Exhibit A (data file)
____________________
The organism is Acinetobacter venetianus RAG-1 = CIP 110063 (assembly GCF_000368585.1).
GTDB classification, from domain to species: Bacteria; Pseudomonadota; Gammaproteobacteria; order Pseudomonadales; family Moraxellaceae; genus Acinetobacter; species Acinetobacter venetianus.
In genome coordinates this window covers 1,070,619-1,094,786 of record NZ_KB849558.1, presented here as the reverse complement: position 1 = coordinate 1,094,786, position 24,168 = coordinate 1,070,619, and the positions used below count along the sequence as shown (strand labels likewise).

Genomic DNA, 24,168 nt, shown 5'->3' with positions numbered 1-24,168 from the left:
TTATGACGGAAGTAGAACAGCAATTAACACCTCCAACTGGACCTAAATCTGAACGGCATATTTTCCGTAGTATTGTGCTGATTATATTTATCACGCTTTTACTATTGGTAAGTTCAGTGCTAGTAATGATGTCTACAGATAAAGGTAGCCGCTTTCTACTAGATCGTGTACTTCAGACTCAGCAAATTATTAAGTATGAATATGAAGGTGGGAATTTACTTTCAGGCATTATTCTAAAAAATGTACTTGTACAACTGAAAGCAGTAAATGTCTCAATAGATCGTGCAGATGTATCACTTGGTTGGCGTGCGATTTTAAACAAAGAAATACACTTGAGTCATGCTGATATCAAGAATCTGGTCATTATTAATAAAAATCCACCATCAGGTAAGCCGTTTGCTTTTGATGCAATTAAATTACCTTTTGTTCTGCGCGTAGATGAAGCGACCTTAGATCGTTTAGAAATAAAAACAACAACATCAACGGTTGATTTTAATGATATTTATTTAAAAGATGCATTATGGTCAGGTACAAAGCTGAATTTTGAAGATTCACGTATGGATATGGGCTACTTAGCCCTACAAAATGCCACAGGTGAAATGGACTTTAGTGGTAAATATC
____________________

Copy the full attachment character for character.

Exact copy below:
The organism is Acinetobacter venetianus RAG-1 = CIP 110063 (assembly GCF_000368585.1).
GTDB classification, from domain to species: Bacteria; Pseudomonadota; Gammaproteobacteria; order Pseudomonadales; family Moraxellaceae; genus Acinetobacter; species Acinetobacter venetianus.
In genome coordinates this window covers 1,070,619-1,094,786 of record NZ_KB849558.1, presented here as the reverse complement: position 1 = coordinate 1,094,786, position 24,168 = coordinate 1,070,619, and the positions used below count along the sequence as shown (strand labels likewise).

Genomic DNA, 24,168 nt, shown 5'->3' with positions numbered 1-24,168 from the left:
TTATGACGGAAGTAGAACAGCAATTAACACCTCCAACTGGACCTAAATCTGAACGGCATATTTTCCGTAGTATTGTGCTGATTATATTTATCACGCTTTTACTATTGGTAAGTTCAGTGCTAGTAATGATGTCTACAGATAAAGGTAGCCGCTTTCTACTAGATCGTGTACTTCAGACTCAGCAAATTATTAAGTATGAATATGAAGGTGGGAATTTACTTTCAGGCATTATTCTAAAAAATGTACTTGTACAACTGAAAGCAGTAAATGTCTCAATAGATCGTGCAGATGTATCACTTGGTTGGCGTGCGATTTTAAACAAAGAAATACACTTGAGTCATGCTGATATCAAGAATCTGGTCATTATTAATAAAAATCCACCATCAGGTAAGCCGTTTGCTTTTGATGCAATTAAATTACCTTTTGTTCTGCGCGTAGATGAAGCGACCTTAGATCGTTTAGAAATAAAAACAACAACATCAACGGTTGATTTTAATGATATTTATTTAAAAGATGCATTATGGTCAGGTACAAAGCTGAATTTTGAAGATTCACGTATGGATATGGGCTACTTAGCCCTACAAAATGCCACAGGTGAAATGGACTTTAGTGGTAAATATC